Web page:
THE US REGULATORY SITUATION
In the US, both adulterated and misbranded products are banned from interstate commerce, under the provisions of the Federal
Food, Drug and Cosmetic Act (5). Anything that is not intentionally added could, potentially, cause the product to be considered
adulterated, even if it remains safe. Any extractable or leachable that finds its way into the drug product is automatically
deemed an adulterant. The Act, in its clause on adulteration, also specifies that "if the container is composed, in whole
or in part, of any poisonous or deleterious substance which may render the contents injurious to health," the product is equally
deemed to be adulterated (5).
A collection of regulations (see Table I) also apply to drug packaging as well as cGMP regulations; these include regulations on food additives and indirect food
additives that might inadvertently find their way into a product, such as adhesives and adjuvants. It is not only the packaging
itself that has to be considered. The equipment used in the packaging process has the potential to introduce adulteration
as well. Subpart D of 21 CFR 211 specifies that manufacturers need to ensure that the surfaces of the equipment do not alter the strength, quality, or
purity of the drug product (6). Non-compliance with these regulations at a minimum will result in delays to any application
and possible, as discussed previously, full product recalls.
Table I: US regulations affecting drug-product packaging.
Numerous guidance and best practice documents are available to assist companies in ensuring they comply fully with all regulations
and requirements. The International Conference on Harmonization (ICH) produces many of these, covering topics, such as impurities,
stability testing, specific processes, and devices. But not a single ICH guidance document addresses what should be done with
regard to characterization and control of extractables and/or leachables. As stated in ICH Q3B (R2) Section 1.3: "[i]mpurities
arising from excipients present in the new drug product or extracted or leached from the container closure system are not
covered by this guideline" (7). The standard threshold of 0.1% for reporting of "unknowns" during release and stability testing
does not apply to leachables.
The Product Quality Research Institute (PQRI) also provides advice and guidance. PQRI is a not-for-profit consortium of organizations
that work together to generate and share timely, relevant, and impactful information that advances drug-product quality and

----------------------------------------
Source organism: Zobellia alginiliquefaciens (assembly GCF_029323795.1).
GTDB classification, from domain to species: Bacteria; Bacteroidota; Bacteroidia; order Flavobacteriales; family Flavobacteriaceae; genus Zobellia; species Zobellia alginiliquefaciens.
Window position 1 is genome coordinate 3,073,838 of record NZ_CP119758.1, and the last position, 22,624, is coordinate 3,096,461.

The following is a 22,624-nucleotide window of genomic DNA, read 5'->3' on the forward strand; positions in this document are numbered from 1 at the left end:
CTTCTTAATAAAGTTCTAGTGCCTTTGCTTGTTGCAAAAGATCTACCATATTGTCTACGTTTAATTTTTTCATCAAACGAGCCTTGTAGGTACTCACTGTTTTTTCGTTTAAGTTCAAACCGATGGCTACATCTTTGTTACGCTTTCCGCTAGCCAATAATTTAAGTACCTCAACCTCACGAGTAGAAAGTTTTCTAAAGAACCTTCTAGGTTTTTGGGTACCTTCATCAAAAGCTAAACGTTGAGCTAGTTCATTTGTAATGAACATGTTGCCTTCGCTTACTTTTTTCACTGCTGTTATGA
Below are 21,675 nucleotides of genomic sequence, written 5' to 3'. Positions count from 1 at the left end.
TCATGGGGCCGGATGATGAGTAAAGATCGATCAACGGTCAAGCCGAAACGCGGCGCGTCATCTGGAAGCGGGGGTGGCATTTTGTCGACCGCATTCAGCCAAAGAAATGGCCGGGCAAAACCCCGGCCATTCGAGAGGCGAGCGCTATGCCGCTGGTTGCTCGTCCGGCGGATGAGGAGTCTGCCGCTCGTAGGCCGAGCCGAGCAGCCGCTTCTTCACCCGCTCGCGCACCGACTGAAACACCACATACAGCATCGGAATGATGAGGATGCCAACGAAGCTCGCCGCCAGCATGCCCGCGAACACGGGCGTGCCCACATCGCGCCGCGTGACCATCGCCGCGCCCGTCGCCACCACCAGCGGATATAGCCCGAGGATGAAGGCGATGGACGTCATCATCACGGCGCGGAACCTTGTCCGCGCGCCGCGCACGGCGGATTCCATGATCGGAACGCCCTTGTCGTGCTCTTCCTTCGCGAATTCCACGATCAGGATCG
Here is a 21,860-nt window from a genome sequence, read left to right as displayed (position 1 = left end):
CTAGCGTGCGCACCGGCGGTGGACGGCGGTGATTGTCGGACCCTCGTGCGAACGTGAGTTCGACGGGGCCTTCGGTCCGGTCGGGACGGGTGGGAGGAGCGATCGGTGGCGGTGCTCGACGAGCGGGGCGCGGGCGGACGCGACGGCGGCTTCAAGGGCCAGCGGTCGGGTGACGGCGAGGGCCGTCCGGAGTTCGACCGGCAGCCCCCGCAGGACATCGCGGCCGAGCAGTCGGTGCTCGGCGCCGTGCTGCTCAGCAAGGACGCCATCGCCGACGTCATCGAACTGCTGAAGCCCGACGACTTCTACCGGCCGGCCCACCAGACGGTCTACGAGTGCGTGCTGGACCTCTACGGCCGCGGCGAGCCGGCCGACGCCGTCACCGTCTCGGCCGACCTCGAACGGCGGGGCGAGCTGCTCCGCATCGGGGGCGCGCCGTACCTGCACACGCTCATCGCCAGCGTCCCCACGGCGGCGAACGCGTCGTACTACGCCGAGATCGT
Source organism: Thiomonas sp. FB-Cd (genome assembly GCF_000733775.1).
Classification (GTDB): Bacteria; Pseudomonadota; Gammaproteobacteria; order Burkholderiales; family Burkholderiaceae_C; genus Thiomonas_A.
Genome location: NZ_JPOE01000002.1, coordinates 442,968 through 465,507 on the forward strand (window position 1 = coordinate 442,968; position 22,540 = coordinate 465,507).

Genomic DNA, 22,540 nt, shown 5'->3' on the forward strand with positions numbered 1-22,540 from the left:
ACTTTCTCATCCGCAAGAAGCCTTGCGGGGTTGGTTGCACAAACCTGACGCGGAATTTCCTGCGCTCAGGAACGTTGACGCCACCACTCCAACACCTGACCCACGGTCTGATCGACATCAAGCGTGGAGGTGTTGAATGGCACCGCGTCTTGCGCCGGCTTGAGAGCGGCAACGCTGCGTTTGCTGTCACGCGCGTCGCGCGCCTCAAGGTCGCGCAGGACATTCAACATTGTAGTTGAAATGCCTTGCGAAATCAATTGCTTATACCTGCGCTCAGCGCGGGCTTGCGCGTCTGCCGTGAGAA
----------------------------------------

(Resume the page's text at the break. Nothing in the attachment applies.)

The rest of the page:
development. In 2001, PQRI started work on developing scientifically justifiable thresholds for the reporting and safety qualification
of leachables in orally inhaled and nasal-drug products, and best practices for characterization of extractables from crucial
components used in corresponding container–closure systems. Believing that the best practices would be sufficiently instructive, the safety qualification of extractables
would be scientifically justified as they relate to leachables, except for special-case compounds such as polynuclear aromatic
hydrocarbons (PAHs) and N-nitrosamines.
The outcomes of the studies conducted were published in 2006 as Safety Thresholds and Best Practices for Extractables and Leachables in Orally Inhaled and Nasal Drug Products (OINDPs) (8, 9). Prior to this publication, the question of safety being the driver for design of extractables and leachables studies
was not agreed upon by industry, academia, or regulators. The key finding in the document was the Safety Concern Threshold
(SCT), which sets the analytical level below which no additional safety margin would be necessary. This level, at 0.15 micrograms
per day, is very low and is based on the most toxicologically sensitive endpoint for chronic exposure (i.e., genotoxicity).
With the SCT, analytical scientists could design both extractables and leachables studies in a logical and safety-based manner.
Additionally for regulators, the risk profile of unknown leachables was now controlled and based on sound science.
Having developed these threshold concepts for OINDPs, PQRI desired to extrapolate these principles into the evaluation and
safety qualification of leachables in container–closure systems for parenteral and ophthalmic drug products (PODPs). Starting in 2007, a new Working Group, functioning under
the auspices of PQRI and its member organizations, designed work plans to address these dosage forms. The key difference between
the challenge of OINDPs and PODPs has been summarized by many scientists as "The Dilemma."
Generally, "The Dilemma" refers to the extreme difference in dose volume between OINDP dosage forms and PODP dosage forms.
A typical pressurized metered-dose inhaler (pMDI) dosing regimen, for example, may stipulate that patients receive 75 microliters
of product twice a day while a typical large-volume parenteral product may entail up to 1 liter of product once per day. For
either case, the target SCT will be 0.15 micrograms, meaning that the resulting level to be checked for the pMDI is 1 ppm
while that for the parenteral is more than 6000-fold lower. These levels are a challenge to current analytical technology,
as other factors such as the formulation, nature of these dosage forms, and possible duration of treatment need to be considered.
Regardless of the outcome of the current PQRI project, the logic behind devising a threshold and then designing the studies
is established. No longer should analytical scientists be blindly setting levels of either sensitivity or selectivity with
no regard to patient exposure. Similarly, no longer will toxicologists or regulators have no agreed-upon tolerable risk level
Thomas Feinberg, PhD, is a director in the Development & Analytical Solutions business of Catalent Pharma Solutions, email@example.com